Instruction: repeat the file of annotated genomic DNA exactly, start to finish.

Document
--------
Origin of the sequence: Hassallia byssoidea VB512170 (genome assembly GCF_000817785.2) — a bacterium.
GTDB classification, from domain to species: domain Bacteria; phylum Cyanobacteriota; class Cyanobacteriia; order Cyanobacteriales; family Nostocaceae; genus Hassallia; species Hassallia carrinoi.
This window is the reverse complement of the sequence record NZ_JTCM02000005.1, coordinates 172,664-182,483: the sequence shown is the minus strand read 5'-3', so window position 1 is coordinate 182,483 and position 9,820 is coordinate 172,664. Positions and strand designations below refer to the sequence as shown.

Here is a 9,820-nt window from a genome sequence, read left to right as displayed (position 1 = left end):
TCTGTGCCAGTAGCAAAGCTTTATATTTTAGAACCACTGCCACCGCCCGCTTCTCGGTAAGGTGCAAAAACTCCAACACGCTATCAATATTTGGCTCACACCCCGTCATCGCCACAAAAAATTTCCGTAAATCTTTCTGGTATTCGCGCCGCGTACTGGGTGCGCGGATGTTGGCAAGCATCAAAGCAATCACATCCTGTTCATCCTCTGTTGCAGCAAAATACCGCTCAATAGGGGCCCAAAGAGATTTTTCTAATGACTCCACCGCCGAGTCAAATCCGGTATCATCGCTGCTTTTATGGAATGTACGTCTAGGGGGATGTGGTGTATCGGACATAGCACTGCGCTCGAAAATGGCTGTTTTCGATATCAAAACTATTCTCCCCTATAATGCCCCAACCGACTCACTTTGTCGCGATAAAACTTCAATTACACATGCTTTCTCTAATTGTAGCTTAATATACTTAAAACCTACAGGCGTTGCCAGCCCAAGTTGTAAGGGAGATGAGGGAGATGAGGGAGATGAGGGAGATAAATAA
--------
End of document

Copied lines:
Origin of the sequence: Hassallia byssoidea VB512170 (genome assembly GCF_000817785.2) — a bacterium.
GTDB classification, from domain to species: domain Bacteria; phylum Cyanobacteriota; class Cyanobacteriia; order Cyanobacteriales; family Nostocaceae; genus Hassallia; species Hassallia carrinoi.
This window is the reverse complement of the sequence record NZ_JTCM02000005.1, coordinates 172,664-182,483: the sequence shown is the minus strand read 5'-3', so window position 1 is coordinate 182,483 and position 9,820 is coordinate 172,664. Positions and strand designations below refer to the sequence as shown.

Here is a 9,820-nt window from a genome sequence, read left to right as displayed (position 1 = left end):
TCTGTGCCAGTAGCAAAGCTTTATATTTTAGAACCACTGCCACCGCCCGCTTCTCGGTAAGGTGCAAAAACTCCAACACGCTATCAATATTTGGCTCACACCCCGTCATCGCCACAAAAAATTTCCGTAAATCTTTCTGGTATTCGCGCCGCGTACTGGGTGCGCGGATGTTGGCAAGCATCAAAGCAATCACATCCTGTTCATCCTCTGTTGCAGCAAAATACCGCTCAATAGGGGCCCAAAGAGATTTTTCTAATGACTCCACCGCCGAGTCAAATCCGGTATCATCGCTGCTTTTATGGAATGTACGTCTAGGGGGATGTGGTGTATCGGACATAGCACTGCGCTCGAAAATGGCTGTTTTCGATATCAAAACTATTCTCCCCTATAATGCCCCAACCGACTCACTTTGTCGCGATAAAACTTCAATTACACATGCTTTCTCTAATTGTAGCTTAATATACTTAAAACCTACAGGCGTTGCCAGCCCAAGTTGTAAGGGAGATGAGGGAGATGAGGGAGATGAGGGAGATAAATAA